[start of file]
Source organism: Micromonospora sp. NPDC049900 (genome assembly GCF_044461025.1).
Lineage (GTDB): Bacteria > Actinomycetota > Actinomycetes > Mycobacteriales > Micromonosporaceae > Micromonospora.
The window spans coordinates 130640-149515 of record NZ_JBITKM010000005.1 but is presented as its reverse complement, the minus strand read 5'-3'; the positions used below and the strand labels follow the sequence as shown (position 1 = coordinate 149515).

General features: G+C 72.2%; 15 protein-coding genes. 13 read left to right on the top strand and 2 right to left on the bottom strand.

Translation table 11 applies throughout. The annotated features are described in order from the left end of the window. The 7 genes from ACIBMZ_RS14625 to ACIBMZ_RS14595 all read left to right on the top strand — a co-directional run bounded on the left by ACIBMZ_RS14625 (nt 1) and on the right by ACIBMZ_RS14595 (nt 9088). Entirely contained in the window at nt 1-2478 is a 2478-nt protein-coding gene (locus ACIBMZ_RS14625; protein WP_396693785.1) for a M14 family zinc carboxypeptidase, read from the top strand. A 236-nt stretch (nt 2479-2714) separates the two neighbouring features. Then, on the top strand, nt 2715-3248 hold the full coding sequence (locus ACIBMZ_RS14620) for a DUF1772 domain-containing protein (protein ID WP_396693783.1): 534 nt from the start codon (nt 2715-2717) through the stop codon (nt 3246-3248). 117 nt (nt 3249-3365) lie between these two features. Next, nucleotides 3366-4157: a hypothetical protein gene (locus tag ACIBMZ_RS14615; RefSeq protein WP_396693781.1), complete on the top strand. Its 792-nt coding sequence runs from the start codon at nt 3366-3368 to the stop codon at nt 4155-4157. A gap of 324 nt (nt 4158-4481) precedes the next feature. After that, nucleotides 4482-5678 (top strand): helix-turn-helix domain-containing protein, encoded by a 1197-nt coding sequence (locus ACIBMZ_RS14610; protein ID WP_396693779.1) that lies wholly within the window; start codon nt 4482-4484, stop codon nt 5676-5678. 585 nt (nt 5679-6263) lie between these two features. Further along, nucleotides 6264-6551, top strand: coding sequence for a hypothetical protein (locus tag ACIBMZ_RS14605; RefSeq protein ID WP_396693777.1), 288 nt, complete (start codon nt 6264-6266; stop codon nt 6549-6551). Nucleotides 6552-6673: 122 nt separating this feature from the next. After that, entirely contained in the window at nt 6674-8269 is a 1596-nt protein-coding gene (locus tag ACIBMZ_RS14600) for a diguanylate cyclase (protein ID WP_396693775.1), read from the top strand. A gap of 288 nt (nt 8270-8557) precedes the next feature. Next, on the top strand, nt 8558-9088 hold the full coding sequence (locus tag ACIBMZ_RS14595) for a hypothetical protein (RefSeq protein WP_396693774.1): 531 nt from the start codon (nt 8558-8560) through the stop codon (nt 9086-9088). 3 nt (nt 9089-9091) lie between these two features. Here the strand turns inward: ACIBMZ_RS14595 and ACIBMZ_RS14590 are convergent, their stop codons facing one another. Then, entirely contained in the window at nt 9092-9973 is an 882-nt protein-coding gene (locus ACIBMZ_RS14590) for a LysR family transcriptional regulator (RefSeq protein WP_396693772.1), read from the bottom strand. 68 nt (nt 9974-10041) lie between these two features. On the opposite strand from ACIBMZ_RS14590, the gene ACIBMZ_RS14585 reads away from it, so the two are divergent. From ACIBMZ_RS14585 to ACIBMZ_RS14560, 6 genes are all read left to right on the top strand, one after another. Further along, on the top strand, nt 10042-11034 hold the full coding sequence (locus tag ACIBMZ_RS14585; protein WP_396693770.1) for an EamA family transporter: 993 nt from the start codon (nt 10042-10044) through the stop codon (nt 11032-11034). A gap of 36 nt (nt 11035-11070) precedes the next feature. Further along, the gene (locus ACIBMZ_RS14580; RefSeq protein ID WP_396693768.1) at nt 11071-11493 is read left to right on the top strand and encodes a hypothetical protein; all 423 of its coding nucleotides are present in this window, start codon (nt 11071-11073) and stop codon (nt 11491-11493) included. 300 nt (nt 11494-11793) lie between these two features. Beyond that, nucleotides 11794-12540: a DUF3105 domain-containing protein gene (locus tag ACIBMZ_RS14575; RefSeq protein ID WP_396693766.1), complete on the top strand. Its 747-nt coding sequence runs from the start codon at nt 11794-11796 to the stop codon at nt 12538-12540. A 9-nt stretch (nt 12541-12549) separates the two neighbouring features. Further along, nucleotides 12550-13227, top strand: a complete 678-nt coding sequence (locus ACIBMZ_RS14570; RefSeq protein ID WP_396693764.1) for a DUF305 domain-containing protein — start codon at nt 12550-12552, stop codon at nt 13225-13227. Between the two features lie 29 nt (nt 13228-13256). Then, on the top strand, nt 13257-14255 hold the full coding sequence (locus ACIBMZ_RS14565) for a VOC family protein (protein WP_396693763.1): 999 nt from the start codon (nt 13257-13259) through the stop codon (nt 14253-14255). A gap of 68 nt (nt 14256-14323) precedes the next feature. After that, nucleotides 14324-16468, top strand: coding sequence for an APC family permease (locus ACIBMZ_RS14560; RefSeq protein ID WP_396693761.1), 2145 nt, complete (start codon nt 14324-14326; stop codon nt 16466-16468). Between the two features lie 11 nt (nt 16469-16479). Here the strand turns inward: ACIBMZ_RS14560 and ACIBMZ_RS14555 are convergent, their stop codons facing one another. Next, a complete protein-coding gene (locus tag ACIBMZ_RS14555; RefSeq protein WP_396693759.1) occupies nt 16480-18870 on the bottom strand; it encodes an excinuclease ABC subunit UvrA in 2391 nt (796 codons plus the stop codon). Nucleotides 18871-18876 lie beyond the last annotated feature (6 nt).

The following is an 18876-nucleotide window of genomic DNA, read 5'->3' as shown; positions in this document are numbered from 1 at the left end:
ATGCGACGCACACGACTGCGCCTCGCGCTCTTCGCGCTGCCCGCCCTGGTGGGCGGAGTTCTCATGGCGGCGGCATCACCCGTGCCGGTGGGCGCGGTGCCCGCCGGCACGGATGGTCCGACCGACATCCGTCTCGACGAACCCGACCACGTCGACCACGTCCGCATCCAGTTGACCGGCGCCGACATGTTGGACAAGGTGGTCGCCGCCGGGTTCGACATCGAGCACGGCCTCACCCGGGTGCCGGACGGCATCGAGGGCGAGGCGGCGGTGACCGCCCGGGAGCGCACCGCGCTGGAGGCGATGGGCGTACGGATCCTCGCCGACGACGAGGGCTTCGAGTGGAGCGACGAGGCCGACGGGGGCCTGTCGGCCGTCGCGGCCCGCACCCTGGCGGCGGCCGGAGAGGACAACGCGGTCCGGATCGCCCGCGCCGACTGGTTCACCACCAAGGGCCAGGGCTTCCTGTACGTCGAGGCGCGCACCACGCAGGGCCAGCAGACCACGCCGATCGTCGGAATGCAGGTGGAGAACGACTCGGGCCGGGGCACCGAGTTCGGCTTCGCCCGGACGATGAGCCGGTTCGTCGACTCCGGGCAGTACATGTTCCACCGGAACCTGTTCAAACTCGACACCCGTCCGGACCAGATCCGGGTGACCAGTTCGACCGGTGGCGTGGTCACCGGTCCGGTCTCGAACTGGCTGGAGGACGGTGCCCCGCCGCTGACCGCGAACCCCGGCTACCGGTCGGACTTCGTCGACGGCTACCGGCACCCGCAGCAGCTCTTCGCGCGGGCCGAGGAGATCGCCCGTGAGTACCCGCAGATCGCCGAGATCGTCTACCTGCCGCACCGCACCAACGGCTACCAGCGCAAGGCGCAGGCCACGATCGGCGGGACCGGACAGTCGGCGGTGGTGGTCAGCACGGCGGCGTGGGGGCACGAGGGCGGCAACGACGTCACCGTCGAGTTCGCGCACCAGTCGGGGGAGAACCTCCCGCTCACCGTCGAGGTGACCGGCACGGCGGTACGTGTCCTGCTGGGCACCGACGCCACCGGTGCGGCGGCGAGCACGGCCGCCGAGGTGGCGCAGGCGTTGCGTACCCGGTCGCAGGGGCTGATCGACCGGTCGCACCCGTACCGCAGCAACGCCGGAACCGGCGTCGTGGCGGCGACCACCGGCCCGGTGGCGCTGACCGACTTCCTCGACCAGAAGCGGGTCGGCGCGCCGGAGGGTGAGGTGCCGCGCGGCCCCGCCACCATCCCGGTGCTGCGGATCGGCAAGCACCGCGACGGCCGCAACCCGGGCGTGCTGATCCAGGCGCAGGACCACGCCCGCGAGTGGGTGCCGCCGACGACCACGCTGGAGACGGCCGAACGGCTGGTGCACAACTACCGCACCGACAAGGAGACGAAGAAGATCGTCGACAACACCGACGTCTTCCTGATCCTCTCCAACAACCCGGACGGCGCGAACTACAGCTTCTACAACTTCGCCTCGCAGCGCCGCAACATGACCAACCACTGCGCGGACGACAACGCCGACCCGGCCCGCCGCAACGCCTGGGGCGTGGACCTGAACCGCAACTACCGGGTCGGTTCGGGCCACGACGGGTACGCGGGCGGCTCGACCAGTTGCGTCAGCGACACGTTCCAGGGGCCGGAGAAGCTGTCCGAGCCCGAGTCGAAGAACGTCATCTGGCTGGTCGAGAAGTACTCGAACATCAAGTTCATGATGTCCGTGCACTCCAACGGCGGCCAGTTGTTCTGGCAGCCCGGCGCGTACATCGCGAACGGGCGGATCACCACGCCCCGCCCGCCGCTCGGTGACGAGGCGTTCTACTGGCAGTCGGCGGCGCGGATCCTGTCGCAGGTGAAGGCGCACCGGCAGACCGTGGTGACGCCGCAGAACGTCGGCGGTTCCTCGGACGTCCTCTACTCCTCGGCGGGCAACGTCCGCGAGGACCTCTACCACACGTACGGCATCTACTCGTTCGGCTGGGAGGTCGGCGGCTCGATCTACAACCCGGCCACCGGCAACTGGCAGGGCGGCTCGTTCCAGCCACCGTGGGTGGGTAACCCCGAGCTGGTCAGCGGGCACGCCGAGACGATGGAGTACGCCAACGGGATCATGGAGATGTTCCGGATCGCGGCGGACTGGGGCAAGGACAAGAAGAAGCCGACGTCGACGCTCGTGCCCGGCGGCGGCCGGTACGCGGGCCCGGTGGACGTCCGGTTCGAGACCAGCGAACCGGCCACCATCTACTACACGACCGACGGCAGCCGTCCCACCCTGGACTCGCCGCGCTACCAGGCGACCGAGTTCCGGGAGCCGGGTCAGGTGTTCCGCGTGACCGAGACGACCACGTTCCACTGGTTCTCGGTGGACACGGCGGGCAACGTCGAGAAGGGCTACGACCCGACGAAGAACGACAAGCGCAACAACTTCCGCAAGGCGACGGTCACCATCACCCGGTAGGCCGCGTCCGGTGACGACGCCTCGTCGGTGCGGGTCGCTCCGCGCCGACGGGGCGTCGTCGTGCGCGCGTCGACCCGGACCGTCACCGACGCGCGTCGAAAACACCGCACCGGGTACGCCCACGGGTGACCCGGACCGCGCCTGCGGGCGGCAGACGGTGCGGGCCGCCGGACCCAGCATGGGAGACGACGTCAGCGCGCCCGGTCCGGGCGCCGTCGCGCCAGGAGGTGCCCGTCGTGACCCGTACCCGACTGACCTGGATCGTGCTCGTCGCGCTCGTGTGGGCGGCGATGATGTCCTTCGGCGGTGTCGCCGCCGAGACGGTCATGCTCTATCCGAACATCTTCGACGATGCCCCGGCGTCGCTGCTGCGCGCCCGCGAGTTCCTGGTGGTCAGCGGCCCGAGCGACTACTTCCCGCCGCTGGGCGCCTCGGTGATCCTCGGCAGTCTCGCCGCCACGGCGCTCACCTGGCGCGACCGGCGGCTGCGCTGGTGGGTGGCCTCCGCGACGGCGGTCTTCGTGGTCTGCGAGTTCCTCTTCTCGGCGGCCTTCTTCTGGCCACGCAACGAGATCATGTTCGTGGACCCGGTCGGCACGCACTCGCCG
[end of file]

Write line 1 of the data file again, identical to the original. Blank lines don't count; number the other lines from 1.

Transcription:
Source organism: Micromonospora sp. NPDC049900 (genome assembly GCF_044461025.1).